Entry, descent, and landing on Mars is fast-paced and stressful, not only for the engineers back on Earth, but also for the vehicle enduring the gravitational forces, high temperatures, and other extremes that come with entering Mars’ atmosphere at nearly 12,500 mph (20,000 kph).
The parachute and backshell were previously imaged from a distance by the Perseverance rover.
But those collected by the rotorcraft — from an aerial perspective and closer — provide more detail.
NASA said the images have the potential to help ensure safer landings for future spacecraft such as the Mars Sample Return Lander, which is part of a multimission campaign that would bring Perseverance’s samples of Martian rocks, atmosphere, and sediment back to Earth for detailed analysis.
‘Perseverance had the best-documented Mars landing in history, with cameras showing everything from parachute inflation to touchdown,’ Clark said.
‘But Ingenuity’s images offer a different vantage point.
‘If they either reinforce that our systems worked as we think they worked or provide even one dataset of engineering information we can use for Mars Sample Return planning, it will be amazing.
‘And if not, the pictures are still phenomenal and inspiring.’
In the images of the upright backshell and the debris field that resulted from it impacting the surface at about 78 mph (126 kph), the backshell’s protective coating appears to have remained intact during Mars atmospheric entry.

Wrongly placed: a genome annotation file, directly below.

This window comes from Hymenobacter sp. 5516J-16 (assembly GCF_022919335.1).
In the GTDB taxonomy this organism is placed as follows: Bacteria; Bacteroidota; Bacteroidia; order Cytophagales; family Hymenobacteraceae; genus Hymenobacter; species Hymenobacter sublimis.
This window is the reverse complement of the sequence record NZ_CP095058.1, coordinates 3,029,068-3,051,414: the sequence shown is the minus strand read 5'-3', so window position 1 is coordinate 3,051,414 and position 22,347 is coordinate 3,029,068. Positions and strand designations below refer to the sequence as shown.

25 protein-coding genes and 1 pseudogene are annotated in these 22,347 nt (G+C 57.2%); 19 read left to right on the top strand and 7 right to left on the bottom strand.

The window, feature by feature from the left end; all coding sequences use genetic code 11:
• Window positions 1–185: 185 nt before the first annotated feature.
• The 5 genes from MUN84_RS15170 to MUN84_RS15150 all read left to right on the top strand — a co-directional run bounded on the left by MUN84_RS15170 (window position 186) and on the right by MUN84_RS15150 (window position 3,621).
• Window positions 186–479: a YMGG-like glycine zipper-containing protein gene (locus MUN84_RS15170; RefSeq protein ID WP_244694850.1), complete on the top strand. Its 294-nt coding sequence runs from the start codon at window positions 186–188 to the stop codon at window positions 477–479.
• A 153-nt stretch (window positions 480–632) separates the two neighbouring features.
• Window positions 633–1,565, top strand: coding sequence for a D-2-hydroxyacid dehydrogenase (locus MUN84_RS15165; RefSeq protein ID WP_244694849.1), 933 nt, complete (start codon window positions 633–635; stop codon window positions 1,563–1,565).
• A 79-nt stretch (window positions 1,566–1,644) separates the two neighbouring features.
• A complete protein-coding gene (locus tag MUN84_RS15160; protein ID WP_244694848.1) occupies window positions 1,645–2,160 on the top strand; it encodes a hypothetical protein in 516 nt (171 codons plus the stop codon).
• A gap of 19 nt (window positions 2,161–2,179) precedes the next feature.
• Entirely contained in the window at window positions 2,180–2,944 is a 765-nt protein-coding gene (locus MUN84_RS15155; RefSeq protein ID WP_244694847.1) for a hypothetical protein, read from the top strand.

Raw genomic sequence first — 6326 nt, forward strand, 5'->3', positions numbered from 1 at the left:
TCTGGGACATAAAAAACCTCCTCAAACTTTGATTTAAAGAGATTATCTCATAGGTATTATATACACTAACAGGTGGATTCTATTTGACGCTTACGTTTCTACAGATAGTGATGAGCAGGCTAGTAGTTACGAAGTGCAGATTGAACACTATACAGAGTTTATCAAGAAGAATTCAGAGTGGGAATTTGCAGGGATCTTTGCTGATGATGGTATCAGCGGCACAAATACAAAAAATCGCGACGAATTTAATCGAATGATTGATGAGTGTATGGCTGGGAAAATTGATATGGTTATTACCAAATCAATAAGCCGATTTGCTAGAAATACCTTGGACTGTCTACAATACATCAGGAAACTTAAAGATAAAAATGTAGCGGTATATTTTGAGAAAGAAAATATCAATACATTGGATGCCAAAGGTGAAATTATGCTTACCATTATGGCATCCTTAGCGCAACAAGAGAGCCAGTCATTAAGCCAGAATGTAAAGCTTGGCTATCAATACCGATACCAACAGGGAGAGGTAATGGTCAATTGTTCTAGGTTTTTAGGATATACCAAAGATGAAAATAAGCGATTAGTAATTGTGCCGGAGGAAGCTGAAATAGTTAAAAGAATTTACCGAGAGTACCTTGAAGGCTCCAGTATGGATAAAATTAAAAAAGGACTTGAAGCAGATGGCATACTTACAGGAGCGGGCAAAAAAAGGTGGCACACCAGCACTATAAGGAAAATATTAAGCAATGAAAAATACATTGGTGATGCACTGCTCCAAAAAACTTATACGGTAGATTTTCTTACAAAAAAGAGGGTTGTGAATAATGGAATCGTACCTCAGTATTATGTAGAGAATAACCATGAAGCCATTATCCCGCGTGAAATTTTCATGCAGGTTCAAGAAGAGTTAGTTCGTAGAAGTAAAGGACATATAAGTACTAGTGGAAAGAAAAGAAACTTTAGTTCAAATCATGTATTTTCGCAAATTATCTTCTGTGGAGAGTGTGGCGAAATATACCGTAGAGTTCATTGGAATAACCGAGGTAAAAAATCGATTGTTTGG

Many of the 80 high-strength suspension lines connecting the backshell to the parachute are visible and also appear intact.
Spread out and covered in dust, only about a third of the orange-and-white parachute – at 70.5 feet (21.5 meters) wide, it was the biggest ever deployed on Mars – can be seen, but the canopy shows no signs of damage from the supersonic airflow during inflation.
Several weeks of analysis will be needed for a more final verdict.
‘NASA extended Ingenuity flight operations to perform pioneering flights such as this,’ said Teddy Tzanetos, Ingenuity’s team lead at NASA’s Jet Propulsion Laboratory in Southern California.
‘Every time we’re airborne, Ingenuity covers new ground and offers a perspective no previous planetary mission could achieve.’
The Ingenuity rotorcraft, which is just 18 inches tall, was originally designed to fly five times on Mars but has now carried out 27 trips across the Red Planet.
It made history in April 2021 when it completed the first powered controlled flight on any planet other than Earth.